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Today, steel is the most important material for many industries and economic sectors On a basic level, all steel consists mainly of iron. What makes the individual steels so special are the other substances that are added, the so-called alloy elements. The most significant alloy element is carbon. Steel with a carbon content of 0.1 % is almost impossible to harden and yet with a carbon content of 0.7 % the maximum possible hardness can be attained. By adding other alloy elements such as chromium, nickel, tungsten, etc., the mechanical characteristics and corrosion resistance of the material can be further improved. But it is not enough to just select the right steel to meet the desired properties of a construction part. The required characteristics for the component can only be achieved by a heat treatment appropriate for the type of steel.

A prerequisite for understanding any heat treatment is knowledge of the iron-carbon diagram. With the aid of the iron-carbon diagram, it becomes clear in which state a low-alloy or non-alloyed steel with a known carbon content is at a certain temperature, and what microstructure can be expected for a given temperature profile. But see for yourself:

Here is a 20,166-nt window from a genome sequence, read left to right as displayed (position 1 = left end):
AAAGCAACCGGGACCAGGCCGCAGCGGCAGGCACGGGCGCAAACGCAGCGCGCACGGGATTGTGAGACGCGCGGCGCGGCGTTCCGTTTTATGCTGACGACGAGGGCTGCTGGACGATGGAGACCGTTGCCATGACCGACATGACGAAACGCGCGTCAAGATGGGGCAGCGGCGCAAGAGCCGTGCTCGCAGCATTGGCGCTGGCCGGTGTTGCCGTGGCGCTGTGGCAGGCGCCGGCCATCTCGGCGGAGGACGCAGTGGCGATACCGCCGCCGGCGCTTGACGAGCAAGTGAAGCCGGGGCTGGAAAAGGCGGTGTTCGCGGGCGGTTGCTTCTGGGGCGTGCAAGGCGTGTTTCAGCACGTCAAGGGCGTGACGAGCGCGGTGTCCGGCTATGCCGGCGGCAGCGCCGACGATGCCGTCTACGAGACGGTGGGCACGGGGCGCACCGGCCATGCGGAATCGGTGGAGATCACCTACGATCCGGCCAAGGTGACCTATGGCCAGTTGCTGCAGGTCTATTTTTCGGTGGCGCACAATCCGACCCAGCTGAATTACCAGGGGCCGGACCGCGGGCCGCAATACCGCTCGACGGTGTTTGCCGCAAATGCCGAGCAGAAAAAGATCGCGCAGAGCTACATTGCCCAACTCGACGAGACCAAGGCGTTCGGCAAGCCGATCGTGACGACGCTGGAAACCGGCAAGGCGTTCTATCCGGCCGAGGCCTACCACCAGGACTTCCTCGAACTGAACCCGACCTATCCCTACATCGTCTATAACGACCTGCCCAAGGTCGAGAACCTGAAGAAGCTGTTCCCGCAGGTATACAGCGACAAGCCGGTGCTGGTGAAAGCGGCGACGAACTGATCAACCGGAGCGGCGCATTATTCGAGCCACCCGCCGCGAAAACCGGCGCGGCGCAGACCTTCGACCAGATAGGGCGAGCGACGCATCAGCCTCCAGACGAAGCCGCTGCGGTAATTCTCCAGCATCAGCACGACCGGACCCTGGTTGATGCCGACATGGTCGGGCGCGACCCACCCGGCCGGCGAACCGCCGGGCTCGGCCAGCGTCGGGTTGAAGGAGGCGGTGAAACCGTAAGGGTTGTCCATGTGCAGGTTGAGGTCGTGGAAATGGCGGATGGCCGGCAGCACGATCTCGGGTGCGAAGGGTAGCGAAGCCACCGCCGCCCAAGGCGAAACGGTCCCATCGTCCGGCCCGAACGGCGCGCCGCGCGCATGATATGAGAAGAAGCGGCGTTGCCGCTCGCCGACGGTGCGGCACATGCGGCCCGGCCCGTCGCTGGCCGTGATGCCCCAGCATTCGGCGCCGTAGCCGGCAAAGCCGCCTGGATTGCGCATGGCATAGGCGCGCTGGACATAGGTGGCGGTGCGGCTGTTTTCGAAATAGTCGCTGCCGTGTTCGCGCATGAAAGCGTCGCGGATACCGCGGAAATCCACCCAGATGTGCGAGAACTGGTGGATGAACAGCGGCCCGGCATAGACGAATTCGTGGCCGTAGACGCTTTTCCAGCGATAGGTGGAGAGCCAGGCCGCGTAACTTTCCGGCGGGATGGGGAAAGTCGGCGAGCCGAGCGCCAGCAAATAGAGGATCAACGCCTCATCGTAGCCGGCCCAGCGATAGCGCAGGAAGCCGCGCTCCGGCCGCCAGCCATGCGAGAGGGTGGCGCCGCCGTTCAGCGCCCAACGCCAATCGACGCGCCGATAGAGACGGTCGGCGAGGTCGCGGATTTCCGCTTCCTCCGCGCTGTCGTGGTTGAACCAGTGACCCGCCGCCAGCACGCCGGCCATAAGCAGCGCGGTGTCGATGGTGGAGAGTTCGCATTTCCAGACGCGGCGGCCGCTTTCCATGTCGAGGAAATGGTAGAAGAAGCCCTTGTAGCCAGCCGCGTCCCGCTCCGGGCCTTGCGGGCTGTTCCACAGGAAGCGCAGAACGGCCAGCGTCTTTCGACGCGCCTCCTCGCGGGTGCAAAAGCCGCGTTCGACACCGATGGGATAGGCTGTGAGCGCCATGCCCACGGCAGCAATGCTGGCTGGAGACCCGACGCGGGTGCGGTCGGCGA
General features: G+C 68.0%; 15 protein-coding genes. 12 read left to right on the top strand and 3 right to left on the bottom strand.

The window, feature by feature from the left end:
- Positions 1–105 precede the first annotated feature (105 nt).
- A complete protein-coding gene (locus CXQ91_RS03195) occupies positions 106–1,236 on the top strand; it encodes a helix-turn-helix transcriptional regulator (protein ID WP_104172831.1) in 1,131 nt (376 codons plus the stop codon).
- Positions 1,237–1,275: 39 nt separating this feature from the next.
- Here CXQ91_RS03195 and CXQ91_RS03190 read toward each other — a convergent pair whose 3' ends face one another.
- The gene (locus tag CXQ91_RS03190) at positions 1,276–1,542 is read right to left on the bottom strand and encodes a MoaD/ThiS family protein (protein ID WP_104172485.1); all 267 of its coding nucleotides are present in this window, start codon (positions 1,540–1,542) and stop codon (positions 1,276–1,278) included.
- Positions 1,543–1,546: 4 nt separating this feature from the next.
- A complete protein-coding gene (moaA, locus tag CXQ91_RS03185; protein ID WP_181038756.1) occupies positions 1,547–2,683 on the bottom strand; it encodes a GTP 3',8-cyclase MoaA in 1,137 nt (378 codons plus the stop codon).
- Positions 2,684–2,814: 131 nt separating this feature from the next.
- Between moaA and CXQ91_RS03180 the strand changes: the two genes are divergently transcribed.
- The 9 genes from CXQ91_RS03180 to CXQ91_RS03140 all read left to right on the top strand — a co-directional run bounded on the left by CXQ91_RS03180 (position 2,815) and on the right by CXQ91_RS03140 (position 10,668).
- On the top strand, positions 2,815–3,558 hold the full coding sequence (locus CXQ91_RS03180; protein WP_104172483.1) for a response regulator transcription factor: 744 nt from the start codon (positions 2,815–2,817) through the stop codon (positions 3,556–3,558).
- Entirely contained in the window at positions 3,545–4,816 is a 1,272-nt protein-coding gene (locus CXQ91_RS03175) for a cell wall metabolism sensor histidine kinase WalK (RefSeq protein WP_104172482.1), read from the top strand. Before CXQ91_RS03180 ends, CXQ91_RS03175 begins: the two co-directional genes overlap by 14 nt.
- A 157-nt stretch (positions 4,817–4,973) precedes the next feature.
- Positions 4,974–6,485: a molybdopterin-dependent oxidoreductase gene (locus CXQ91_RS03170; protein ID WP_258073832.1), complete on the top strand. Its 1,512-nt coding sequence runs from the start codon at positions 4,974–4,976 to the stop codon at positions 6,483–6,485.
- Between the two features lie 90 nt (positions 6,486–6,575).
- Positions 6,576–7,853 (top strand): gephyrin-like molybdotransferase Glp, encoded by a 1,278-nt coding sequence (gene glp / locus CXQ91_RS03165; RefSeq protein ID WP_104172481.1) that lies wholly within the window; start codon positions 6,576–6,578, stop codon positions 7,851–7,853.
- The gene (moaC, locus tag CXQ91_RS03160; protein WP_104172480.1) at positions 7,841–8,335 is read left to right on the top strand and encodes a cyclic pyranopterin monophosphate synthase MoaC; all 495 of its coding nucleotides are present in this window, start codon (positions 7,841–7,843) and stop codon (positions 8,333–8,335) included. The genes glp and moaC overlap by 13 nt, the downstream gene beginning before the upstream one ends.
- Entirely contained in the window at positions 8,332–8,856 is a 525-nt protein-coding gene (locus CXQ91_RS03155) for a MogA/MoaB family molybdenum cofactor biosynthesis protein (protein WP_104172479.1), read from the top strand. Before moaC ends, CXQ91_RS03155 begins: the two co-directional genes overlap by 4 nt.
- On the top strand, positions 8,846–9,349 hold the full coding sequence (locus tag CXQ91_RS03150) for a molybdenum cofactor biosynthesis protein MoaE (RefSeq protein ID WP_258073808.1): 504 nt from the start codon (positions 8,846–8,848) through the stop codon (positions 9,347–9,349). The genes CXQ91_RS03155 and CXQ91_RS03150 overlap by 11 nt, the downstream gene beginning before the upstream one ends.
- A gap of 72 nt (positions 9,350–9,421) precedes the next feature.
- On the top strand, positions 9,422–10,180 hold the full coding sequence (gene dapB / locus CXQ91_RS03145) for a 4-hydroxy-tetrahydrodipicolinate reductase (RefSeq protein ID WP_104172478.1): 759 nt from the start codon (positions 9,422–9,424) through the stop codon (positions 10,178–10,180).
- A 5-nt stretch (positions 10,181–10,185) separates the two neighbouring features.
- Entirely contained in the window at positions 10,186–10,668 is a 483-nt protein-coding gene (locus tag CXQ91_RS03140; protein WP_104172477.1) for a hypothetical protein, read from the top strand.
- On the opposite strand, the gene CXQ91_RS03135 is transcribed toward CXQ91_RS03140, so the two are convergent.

Iron - Carbon - Diagram

Hardening is an apparently simple process for the layman, but unfortunately the processes during hardening are not simple. To help understanding: In one single hardening process, more atoms start moving and change their places in the component than during a day in an active nuclear reactor.
In this context it is clear that hardening or heat treatment is a highly complex process that must be optimally controlled and monitored by experienced experts. This is the only way for your components to be optimised and attain the desired properties.

Since the refinement of the components by heat treatment is not immediately visible, and it is only possible to recognise what we have done with your component under the microscope, hardening is a matter of trust. Your components are in safe hands with us.